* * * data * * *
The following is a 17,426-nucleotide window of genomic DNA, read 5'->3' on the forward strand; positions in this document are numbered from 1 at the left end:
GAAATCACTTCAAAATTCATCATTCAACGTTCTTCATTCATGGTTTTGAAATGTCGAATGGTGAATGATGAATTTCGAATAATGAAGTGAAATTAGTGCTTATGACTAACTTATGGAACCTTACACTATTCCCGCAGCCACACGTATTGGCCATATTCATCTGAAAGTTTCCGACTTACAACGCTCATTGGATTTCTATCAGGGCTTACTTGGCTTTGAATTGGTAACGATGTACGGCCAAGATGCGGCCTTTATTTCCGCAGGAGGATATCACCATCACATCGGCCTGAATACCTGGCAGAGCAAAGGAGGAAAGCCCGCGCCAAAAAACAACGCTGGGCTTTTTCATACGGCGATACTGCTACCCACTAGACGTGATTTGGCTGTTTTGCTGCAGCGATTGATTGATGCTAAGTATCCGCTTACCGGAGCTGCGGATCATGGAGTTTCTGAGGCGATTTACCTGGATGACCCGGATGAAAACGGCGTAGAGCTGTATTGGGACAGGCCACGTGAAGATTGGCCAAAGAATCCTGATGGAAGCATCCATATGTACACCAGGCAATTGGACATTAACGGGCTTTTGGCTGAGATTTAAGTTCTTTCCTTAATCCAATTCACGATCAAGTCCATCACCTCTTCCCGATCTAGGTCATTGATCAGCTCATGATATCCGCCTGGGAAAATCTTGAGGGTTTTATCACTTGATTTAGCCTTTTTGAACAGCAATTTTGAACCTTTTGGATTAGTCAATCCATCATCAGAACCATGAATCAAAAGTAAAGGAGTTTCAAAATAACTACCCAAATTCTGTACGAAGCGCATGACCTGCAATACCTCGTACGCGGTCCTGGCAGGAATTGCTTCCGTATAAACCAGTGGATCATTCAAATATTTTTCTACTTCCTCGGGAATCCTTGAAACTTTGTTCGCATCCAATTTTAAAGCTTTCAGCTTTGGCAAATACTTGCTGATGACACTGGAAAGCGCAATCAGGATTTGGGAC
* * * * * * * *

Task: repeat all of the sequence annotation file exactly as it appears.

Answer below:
The following is a 17,426-nucleotide window of genomic DNA, read 5'->3' on the forward strand; positions in this document are numbered from 1 at the left end:
GAAATCACTTCAAAATTCATCATTCAACGTTCTTCATTCATGGTTTTGAAATGTCGAATGGTGAATGATGAATTTCGAATAATGAAGTGAAATTAGTGCTTATGACTAACTTATGGAACCTTACACTATTCCCGCAGCCACACGTATTGGCCATATTCATCTGAAAGTTTCCGACTTACAACGCTCATTGGATTTCTATCAGGGCTTACTTGGCTTTGAATTGGTAACGATGTACGGCCAAGATGCGGCCTTTATTTCCGCAGGAGGATATCACCATCACATCGGCCTGAATACCTGGCAGAGCAAAGGAGGAAAGCCCGCGCCAAAAAACAACGCTGGGCTTTTTCATACGGCGATACTGCTACCCACTAGACGTGATTTGGCTGTTTTGCTGCAGCGATTGATTGATGCTAAGTATCCGCTTACCGGAGCTGCGGATCATGGAGTTTCTGAGGCGATTTACCTGGATGACCCGGATGAAAACGGCGTAGAGCTGTATTGGGACAGGCCACGTGAAGATTGGCCAAAGAATCCTGATGGAAGCATCCATATGTACACCAGGCAATTGGACATTAACGGGCTTTTGGCTGAGATTTAAGTTCTTTCCTTAATCCAATTCACGATCAAGTCCATCACCTCTTCCCGATCTAGGTCATTGATCAGCTCATGATATCCGCCTGGGAAAATCTTGAGGGTTTTATCACTTGATTTAGCCTTTTTGAACAGCAATTTTGAACCTTTTGGATTAGTCAATCCATCATCAGAACCATGAATCAAAAGTAAAGGAGTTTCAAAATAACTACCCAAATTCTGTACGAAGCGCATGACCTGCAATACCTCGTACGCGGTCCTGGCAGGAATTGCTTCCGTATAAACCAGTGGATCATTCAAATATTTTTCTACTTCCTCGGGAATCCTTGAAACTTTGTTCGCATCCAATTTTAAAGCTTTCAGCTTTGGCAAATACTTGCTGATGACACTGGAAAGCGCAATCAGGATTTGGGAC